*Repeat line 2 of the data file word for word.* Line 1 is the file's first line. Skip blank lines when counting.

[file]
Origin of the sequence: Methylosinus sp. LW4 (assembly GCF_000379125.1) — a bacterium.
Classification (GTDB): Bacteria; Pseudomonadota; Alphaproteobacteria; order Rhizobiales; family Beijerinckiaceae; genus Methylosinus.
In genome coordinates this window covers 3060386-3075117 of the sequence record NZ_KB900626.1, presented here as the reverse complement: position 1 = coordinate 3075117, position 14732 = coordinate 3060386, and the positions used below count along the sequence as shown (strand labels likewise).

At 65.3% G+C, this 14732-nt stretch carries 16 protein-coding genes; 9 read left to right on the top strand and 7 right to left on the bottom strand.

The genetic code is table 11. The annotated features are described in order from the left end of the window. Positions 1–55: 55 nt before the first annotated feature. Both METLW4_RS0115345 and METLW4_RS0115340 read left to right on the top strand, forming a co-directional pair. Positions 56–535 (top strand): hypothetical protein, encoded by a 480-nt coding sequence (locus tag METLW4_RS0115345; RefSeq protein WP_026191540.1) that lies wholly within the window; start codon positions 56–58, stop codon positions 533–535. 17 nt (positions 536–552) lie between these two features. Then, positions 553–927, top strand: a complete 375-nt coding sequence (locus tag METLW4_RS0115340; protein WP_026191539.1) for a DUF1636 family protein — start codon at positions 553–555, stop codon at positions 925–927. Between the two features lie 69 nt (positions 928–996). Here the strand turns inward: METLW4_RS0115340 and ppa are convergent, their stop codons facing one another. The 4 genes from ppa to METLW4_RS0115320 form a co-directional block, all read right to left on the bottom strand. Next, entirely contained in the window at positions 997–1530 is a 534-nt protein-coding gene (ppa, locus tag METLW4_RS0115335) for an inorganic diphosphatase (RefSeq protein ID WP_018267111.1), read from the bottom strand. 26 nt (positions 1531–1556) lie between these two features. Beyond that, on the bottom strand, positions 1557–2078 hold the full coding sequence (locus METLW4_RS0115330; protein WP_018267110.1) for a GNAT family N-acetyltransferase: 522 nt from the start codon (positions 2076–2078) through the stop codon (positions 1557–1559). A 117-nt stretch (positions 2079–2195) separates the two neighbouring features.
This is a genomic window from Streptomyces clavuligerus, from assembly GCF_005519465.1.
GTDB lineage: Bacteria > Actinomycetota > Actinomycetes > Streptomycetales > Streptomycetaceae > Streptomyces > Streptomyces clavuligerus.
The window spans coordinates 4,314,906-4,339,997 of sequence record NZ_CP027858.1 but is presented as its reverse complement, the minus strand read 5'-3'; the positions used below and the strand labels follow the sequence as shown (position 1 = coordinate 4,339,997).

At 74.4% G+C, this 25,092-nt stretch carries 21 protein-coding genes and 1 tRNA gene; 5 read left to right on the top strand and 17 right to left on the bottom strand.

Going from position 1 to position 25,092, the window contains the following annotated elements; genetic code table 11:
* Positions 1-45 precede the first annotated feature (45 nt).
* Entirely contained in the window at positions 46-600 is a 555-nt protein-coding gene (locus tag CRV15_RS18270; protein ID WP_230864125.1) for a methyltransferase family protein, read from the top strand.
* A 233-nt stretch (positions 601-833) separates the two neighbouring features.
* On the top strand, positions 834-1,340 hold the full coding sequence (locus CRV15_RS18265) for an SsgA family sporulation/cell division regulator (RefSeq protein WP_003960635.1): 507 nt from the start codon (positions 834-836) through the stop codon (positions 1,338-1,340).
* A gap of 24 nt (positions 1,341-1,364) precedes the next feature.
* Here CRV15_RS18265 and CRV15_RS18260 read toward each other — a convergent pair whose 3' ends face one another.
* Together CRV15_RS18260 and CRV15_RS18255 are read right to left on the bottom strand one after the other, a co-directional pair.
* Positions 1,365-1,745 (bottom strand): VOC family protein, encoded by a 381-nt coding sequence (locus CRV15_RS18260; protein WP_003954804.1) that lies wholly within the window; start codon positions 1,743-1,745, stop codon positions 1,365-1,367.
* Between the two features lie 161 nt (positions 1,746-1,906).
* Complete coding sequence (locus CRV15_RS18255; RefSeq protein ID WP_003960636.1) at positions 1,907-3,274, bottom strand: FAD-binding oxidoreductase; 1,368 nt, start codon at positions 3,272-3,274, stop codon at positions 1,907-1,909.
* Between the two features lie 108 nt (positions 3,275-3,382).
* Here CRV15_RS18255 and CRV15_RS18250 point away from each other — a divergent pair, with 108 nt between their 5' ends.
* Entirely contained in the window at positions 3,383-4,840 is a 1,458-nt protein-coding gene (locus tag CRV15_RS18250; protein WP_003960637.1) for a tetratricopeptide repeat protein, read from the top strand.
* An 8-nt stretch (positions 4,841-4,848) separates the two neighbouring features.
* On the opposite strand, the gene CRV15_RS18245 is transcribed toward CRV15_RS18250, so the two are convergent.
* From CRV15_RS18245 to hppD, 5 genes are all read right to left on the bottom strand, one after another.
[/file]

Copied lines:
Classification (GTDB): Bacteria; Pseudomonadota; Alphaproteobacteria; order Rhizobiales; family Beijerinckiaceae; genus Methylosinus.